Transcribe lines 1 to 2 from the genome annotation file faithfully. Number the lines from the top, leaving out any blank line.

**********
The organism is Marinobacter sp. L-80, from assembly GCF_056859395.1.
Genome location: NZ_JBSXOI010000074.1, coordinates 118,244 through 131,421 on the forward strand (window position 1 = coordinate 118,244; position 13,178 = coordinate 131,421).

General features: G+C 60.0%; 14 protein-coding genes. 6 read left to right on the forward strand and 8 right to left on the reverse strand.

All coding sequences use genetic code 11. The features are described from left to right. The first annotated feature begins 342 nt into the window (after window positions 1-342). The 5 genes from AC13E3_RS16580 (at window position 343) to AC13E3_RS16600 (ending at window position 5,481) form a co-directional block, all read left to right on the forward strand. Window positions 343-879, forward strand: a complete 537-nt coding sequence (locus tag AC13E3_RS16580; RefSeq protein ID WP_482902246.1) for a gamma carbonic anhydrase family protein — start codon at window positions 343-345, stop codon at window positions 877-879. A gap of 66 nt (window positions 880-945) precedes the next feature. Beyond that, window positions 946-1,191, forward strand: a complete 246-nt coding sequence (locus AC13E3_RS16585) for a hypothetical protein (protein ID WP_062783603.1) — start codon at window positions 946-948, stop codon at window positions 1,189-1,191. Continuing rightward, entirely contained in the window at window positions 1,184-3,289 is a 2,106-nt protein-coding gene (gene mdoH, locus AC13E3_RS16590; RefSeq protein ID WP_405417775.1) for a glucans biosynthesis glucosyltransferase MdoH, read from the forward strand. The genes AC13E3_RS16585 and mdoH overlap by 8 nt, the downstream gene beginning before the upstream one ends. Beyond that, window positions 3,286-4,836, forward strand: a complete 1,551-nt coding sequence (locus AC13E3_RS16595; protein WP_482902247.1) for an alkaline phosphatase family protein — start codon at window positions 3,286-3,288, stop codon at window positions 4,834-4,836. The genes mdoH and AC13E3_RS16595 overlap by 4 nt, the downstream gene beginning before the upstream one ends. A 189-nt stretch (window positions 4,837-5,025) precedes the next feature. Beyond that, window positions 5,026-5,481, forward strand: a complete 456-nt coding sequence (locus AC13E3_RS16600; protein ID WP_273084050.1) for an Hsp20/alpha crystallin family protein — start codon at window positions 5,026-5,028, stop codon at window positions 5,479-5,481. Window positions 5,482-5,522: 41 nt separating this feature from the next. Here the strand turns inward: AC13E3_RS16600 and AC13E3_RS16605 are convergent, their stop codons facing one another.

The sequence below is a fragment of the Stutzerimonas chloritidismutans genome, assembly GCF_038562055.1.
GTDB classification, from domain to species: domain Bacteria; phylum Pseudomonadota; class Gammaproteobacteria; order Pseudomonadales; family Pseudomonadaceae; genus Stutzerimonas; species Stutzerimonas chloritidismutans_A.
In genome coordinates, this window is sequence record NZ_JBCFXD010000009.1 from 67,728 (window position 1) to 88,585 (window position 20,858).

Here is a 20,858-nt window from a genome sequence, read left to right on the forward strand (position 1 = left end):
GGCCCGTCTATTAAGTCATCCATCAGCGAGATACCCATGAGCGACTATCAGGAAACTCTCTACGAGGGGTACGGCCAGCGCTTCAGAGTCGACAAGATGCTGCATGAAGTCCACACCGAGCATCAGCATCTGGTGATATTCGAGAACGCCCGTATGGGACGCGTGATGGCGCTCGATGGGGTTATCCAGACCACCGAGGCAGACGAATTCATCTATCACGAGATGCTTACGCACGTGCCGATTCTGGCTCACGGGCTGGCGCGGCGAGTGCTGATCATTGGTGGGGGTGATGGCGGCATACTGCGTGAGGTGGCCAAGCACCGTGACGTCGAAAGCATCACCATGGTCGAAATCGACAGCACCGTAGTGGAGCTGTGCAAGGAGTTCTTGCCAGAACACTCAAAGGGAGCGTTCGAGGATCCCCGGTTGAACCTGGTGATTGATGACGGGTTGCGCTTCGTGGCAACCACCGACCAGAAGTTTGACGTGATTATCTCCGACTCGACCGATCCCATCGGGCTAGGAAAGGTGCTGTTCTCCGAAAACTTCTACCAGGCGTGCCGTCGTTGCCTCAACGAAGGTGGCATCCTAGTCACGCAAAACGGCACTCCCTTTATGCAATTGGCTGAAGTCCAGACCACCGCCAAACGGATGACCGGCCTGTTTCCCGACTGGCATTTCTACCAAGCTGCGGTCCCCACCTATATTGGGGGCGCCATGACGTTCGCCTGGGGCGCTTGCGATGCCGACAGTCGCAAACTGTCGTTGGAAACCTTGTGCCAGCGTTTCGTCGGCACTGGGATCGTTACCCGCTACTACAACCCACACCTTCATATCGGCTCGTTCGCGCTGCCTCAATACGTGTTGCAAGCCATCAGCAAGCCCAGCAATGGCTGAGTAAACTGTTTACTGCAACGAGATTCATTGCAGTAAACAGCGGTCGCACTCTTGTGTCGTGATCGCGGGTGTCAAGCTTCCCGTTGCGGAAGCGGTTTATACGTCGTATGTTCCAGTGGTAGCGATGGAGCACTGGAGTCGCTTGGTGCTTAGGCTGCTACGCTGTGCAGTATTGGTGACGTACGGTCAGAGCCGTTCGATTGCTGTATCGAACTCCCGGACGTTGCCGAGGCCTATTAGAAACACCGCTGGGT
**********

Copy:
The organism is Marinobacter sp. L-80, from assembly GCF_056859395.1.
Genome location: NZ_JBSXOI010000074.1, coordinates 118,244 through 131,421 on the forward strand (window position 1 = coordinate 118,244; position 13,178 = coordinate 131,421).